Commercial gas detectors can be as much as 100 times the cost of residential gas detectors, making the residential models financially tempting, especially for large-area applications. However, there are some important differences in performance, diagnostics, regulatory standards and configurability between the two that make using residential models in commercial or industrial environments insufficient, dangerous and unlawful.
Residential detectors are built to withstand standard household temperatures and activities, which means they are typically made of regular low-impact plastic, not waterproof or IP-rated and mounted on the wall and forgotten about. If used in a commercial setting, the enclosure alone probably wouldn’t survive a year.
Commercial detectors need to be able to endure all types of conditions such as heat, cold, water, dust, regular maintenance and possible damage from vehicles, machinery or vandalism. Commercial gas-detector enclosures are typically rugged, waterproof, IP-rated and locking and will last for years in mild-to-harsh environments.
Residential gas-detector sensors are tested before they leave the manufacturing plant and do not require calibration after they are installed. Commercial gas detectors are calibrated before they leave the manufacturing plant and require a regular maintenance schedule that includes bump tests and full calibrations to ensure the device is working properly and accurately sensing gas levels.
Residential-sensor technology is basic, as no specialized features are required. Likewise, the protocols are basic and often follow an OFF/ON pattern whereby the sensor takes readings at intervals.
Commercial-sensor technology is required to be more advanced because of the demands of the environments the sensors are placed in and the information needed to be obtained from them. Commercial sensors are continuously monitoring the air, and they may be placed in humid, cold or fluctuating temperatures or spray-down environments. There are many sensing technology types (electrochemical, semiconductor, infrared, catalytic, etc.) that have different sensing ranges, lifespan, resolutions and compensations and are better-suited sensing certain gas types in different applications.
Residential gas detectors are basically maintenance-free and, once installed, don’t require any changes to their pre-programmed settings. The alarm is set on a timed basis, and in the event there is a gas leak, it will alarm only after a time-weighted duration of over 60 minutes. Meaning in general, if the gas reading is above the average exposure allowed over an eight-hour period for longer than an hour, then the alarm will sound. (Of course, if the gas reading skyrockets over a certain level, the alarm will sound sooner.)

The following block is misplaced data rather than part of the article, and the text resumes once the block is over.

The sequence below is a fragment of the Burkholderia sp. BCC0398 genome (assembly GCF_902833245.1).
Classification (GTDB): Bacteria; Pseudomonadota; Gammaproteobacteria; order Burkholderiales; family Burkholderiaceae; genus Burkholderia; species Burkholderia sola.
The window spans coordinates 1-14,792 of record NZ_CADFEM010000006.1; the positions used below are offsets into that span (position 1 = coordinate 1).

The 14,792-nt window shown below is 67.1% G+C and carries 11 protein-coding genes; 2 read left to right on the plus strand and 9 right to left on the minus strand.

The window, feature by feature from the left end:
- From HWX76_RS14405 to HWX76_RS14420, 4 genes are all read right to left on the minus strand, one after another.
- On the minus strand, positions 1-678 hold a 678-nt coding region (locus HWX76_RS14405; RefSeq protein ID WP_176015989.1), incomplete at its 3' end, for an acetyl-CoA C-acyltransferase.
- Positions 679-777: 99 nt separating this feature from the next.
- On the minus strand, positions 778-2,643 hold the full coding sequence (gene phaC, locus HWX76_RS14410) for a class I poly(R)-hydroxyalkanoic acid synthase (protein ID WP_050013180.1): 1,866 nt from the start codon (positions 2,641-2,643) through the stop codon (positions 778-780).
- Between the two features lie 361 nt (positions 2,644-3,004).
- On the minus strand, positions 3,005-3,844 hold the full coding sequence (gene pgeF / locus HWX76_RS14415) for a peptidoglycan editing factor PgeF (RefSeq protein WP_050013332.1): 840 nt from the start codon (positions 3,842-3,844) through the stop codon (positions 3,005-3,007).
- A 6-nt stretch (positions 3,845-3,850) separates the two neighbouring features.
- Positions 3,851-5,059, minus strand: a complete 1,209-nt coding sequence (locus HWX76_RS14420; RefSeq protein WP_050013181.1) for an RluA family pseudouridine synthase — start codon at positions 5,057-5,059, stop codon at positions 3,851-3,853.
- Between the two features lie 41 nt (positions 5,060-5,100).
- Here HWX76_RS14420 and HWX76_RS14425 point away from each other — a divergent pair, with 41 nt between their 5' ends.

Commercial gas detectors will alarm immediately at one or more pre-determined gas levels, usually referred to as a low alarm and high alarm. Some detectors have a mid-alarm-level set point as well. These detectors can also be configured to do many other things, such as start or stop ventilation systems, trigger remote strobes/horns, network with each other, communicate with a BAS or a controller, dial emergency response, data log, etc.
Ratings/Certifications and Regulatory Authorities
Residential and commercial gas-detection devices are regulated by national organizations such as UL, ANSI, CSA, EMC, local and federal building codes, etc. for safety and performance, and each must meet different certification standards. Additionally, the standards for commercial devices are further standardized depending on use, such as non-hazardous and hazardous applications. Failure to use the correctly rated equipment in the correct application could seriously jeopardize the health and safety of people and lead to very expensive legal issues.
Then there are the regulatory authorities, such as OSHA and NIOSH, who have established codes and standards for permissible exposure limits to hazardous gases in the workplace, which differ from the standards set out for residential houses.
In conclusion, residential and commercial gas-detection devices are significantly different in their functionality, physical abilities, required certifications and compliance with local and national codes and standards. One should not be substituted for the other in applications they are not approved or intended for. It is important to understand what features and benefits the different types of gas detectors offer, where and why they should be used and the rules and regulations that govern that use, to ensure that the health and safety of human lives is protected properly and with due diligence.
Rebecca Erickson is the marketing manager of Critical Environment Technologies Canada Inc. (CETCI) in Delta, British Columbia. CETCI is a leading global supplier of gas-detection systems.